A Libertarian Question

A Libertarian Question on the Recent Spill:

Samizdata asks a question:

One issue for us free marketeers is this: we like to talk about how pollution is, in some ways, a property rights issue. When a huge oil leak contaminates a sea and damages vast amounts of marine life and say, fishing industries, it is an interesting question on how exactly that issue gets resolved without some way of apportioning costs and compensation. Is a state needed to oversee this? Can it be fixed by entirely non-state means?
The answer to that question is "No," because costs approaching the costs of this spill are always going to be worth fighting for. As a result, some coercive method is going to be required to ensure that payments are made, not merely promised.

The closest a pure market solution could come to that is some sort of Mutually Assured Destruction arrangement, whereby firms/corporations that welshed on their debts would be subject to every party to the agreement refusing to work with them in the future. The problem with such an arrangement is that the firm/corporation is already facing certain destruction if it attempts to pay liabilities on this scale. There's at least a chance they could find a few people willing to work around the agreement; so the MAD "treaty" would necessarily be of less threat than the hard reality of taking responsibility.

Everyone knows I'm no fan of super-powered governments, but this is a clear case for governance. (Nor is it an affront to Constitutionalism: the Constitution gives authority for dealing with Law of the Sea matters to Congress, not the states or the People.)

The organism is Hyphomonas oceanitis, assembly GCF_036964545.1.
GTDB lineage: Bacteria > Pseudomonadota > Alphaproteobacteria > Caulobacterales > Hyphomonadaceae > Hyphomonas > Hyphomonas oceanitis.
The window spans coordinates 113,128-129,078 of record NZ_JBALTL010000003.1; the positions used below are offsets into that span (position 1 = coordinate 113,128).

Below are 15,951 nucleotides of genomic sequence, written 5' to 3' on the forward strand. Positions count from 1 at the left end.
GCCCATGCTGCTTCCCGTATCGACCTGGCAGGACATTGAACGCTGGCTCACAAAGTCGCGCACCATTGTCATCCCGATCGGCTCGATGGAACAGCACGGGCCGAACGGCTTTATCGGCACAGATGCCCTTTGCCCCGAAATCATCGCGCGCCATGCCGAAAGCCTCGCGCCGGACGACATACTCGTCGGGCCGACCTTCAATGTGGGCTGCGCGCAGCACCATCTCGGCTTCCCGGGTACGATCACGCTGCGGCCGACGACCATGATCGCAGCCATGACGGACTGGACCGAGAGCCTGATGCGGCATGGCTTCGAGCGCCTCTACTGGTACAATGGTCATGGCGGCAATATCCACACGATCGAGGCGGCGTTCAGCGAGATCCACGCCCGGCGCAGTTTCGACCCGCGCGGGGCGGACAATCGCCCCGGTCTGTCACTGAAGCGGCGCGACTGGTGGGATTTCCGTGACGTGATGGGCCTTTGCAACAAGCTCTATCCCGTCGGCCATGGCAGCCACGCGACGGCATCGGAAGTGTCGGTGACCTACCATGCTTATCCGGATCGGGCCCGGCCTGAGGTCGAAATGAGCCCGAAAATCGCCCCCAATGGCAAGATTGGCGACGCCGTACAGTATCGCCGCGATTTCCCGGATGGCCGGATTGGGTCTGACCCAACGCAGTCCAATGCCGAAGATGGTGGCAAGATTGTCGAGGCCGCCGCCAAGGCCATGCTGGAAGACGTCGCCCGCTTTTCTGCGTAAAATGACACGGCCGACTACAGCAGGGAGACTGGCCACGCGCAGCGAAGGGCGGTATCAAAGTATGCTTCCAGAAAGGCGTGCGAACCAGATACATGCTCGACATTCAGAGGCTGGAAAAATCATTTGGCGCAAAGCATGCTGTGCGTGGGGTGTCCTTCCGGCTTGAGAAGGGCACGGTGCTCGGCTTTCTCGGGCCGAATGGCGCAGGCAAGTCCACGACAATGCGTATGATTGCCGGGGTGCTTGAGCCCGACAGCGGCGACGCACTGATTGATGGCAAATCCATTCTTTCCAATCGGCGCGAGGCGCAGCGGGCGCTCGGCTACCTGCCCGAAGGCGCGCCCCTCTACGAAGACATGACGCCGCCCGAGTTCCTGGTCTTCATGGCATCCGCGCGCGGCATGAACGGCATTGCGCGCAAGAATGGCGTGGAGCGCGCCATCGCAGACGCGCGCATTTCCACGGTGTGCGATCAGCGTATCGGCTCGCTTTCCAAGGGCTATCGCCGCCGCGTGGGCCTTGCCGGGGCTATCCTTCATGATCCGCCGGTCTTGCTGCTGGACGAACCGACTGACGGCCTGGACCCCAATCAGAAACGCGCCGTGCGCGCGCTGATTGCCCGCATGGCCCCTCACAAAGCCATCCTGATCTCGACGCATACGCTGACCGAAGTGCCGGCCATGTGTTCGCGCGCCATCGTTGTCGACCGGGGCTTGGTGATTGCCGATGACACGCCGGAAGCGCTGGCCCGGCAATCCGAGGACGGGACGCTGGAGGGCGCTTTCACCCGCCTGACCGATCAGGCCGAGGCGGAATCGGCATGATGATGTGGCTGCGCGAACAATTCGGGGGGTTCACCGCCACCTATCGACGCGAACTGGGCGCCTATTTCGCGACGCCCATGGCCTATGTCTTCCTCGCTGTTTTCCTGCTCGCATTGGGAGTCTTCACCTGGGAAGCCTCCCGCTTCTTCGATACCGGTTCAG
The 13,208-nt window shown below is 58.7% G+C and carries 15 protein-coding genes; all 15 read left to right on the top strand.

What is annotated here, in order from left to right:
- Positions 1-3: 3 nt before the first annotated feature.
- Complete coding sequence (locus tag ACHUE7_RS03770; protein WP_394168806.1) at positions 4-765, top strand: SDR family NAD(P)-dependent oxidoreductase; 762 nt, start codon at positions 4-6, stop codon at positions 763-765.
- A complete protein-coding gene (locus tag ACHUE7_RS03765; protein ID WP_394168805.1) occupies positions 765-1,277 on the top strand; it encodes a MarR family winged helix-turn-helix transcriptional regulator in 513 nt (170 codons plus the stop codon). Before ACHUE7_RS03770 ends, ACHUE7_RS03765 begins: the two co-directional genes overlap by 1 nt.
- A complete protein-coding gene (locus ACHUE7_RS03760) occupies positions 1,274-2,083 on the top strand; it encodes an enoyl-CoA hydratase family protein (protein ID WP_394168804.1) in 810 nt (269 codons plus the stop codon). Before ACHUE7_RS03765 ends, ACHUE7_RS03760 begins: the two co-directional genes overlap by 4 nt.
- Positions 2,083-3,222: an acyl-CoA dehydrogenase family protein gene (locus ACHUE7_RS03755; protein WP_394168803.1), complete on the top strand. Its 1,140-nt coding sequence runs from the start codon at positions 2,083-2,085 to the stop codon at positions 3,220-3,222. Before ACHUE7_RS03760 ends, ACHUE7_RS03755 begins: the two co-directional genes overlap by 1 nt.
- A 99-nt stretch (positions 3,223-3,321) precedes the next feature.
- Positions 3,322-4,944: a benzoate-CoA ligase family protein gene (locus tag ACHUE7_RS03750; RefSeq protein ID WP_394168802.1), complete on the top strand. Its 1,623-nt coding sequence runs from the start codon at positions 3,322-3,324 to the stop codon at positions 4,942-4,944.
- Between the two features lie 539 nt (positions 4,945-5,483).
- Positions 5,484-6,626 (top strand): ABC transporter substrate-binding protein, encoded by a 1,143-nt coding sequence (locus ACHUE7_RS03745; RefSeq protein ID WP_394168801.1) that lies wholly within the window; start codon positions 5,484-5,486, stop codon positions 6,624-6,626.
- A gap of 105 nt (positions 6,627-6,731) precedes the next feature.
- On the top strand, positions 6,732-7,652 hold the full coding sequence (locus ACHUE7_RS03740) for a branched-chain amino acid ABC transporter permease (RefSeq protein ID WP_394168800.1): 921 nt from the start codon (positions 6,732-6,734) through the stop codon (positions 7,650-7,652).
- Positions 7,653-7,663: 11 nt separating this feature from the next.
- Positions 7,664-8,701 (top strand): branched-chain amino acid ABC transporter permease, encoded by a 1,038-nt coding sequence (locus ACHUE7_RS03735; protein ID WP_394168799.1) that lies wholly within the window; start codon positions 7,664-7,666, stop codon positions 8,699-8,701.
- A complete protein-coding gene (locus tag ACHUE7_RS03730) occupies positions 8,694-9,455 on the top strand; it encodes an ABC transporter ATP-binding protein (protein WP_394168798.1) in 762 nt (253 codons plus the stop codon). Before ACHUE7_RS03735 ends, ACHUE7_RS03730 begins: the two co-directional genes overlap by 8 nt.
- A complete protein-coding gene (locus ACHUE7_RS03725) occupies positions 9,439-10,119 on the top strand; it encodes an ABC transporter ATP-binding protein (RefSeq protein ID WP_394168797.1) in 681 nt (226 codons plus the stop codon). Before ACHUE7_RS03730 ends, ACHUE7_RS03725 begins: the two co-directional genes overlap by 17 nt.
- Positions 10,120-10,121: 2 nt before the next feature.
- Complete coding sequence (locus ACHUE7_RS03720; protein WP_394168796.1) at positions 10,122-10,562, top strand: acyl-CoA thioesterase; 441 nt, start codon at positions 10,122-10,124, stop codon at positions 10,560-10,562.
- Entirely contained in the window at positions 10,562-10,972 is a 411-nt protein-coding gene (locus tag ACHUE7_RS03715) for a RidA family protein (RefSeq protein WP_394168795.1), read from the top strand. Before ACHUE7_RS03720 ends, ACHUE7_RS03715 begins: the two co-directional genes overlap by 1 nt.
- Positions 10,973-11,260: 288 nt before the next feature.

Now, the bad news: the government model isn't going to work here either.

While I am no lawyer, I'm fairly sure that BP can protect most of its resources by filing for something like bankruptcy under British law. British judges are not likely to hand over a core national asset to be chopped to pieces for America's benefit; especially not at the demand of a President who sent the bust of Churchill back to England because he didn't want it in the White House. Even if he were an honorary Knight of the Garter, though, they're not going to wreck their country to save ours.

A utopian World Government might possibly be able to resolve this matter according to some norm of law. Such a government is a practical impossibility at this time, given humanity's very different ideas of what "justice" and "law" ought to mean. (Confer sha'riah with the West with China.) Even if it weren't impossible, it doesn't exist.

So the lesson is: life isn't fair. Injustice is the norm. The best we can hope to do, with all our efforts at law and order, is to create the occasional lapse in injustice.

Be prepared to suck this one up, because there's nobody to make it right. Nobody can, and therefore nobody will.

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